In “Biodiesel: Cultivating Alternative Fuels,” Charles Schmidt provides a fairly comprehensive overview of the basic effects of producing biodiesel. He first examines the recent history of biofuels in America, starting with the early 1990’s when the realization that biofuels could be an economically advantageous solution to petroleum based fuels occurred. From there, Schmidt moves on to a description of basic diesel engine operations, and finally to the advantages and disadvantages of different sources of biofuels. Most of these advantages and disadvantages have been discussed in class recently, such as the area required for corn based ethanol and the displacement of cropland for fuel-land. However, two arguments were new or discussed differently.
One of these new arguments against biodiesel was that it tends to gel up easier and at higher temperatures than petroleum based diesel. Summer grade petroleum diesel does this too, albeit to a lesser degree, in the winter. Most fuel companies in colder climates switch to a different grade of diesel fuel in the winter that is less prone to this problem. The problem can be reduced in petroleum based summer diesel fuels by adding a small amount of gasoline to the tank. However, Schmidt did not mention this as a possible solution with biodiesel. Therefore, it would seem this still remains a problem for biodiesel.
The second topic, discussed only briefly in class, is that using nutrients from wastewater plants to fertilize algae sources of biodiesel. Schmidt claims that the most promising source of biodiesel comes from algae (because it can produce up to 8,000 gallons per acre compared to soybeans which can produce around 50 gal. per acre) that is fertilized with wastewater. This does seem an highly viable route. However, it is not the best. In both a 2009 abstract and his 2007 master’s thesis, Ian Woertz studies the use of algae to simultaneously produce lipids for use as biodiesel and clean up wastewater. Currently, Woertz is continuing bench tests of this treatment form. These tests seem highly promising. Common levels of orthophosphate removal are on the scale of 88-92% and removal of nitrogen is around 95-96% in wastewater treatment plants. This is typically done with single celled organisms. The results from Woertz’s bench tests indicate that phosphate removal with certain types of algae (that could then be used for fuel) is around 96% and N removal is “>99%” (Woertz, 2009). The double use of algae seems an even more promising option.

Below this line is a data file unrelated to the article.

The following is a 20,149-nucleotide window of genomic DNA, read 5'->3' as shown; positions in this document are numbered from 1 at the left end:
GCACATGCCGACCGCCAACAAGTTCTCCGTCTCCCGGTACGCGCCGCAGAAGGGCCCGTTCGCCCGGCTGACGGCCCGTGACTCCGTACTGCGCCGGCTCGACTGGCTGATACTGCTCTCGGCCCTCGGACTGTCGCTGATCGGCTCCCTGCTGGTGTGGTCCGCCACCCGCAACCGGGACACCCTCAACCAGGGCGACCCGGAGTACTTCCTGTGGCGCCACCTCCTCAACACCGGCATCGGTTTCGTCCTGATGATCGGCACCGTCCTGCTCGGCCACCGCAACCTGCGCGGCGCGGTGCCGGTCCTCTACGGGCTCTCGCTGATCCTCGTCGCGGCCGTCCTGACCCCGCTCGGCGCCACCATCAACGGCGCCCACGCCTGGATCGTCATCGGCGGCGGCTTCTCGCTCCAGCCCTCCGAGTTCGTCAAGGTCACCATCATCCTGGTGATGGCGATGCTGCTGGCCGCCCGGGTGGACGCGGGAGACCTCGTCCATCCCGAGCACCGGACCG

Schmidt, Charles W. 2007. “Biodiesel: cultivating alternative fuels.” Environmental Health Perspectives. 115:2, A86-A91. URL.: < http://www.jstor.org/stable/4133105?seq=4&Search=yes&term=wastewater&term=biodiesel&list=hide&searchUri=%2Faction%2FdoBasicSearch%3FQuery%3Dbiodiesel%2Band%2Bwastewater%26wc%3Don%26dc%3DAll%2BDisciplines&item=1&ttl=6&returnArticleService=showArticle&resultsServiceName=doBasicResultsFromArticle >.
Woertz, I. 2007. Lipid production of algae grown on dairy wastewater as a possible feedstock for biodiesel. (Master’s Thesis, California Polytechnic University: San Luis Obispo). 1-87. URL.: < http://digitalcommons.calpoly.edu/cgi/viewcontent.cgi?article=1193&context=theses >.
Woertz, I, A Feffer, T Lundquist, and Y Nelson. 2009. “Algae grown on dairy and municipal wastewater for simultaneous nutrient removal and lipid production.” Journal of Environmental Engineering-ASCE. 135:11, p. 1115-1122. URL.: < http://scitation.aip.org/getabs/servlet/GetabsServlet?prog=normal&id=JOEEDU000135000011001115000001&idtype=cvips&gifs=yes&ref=no >.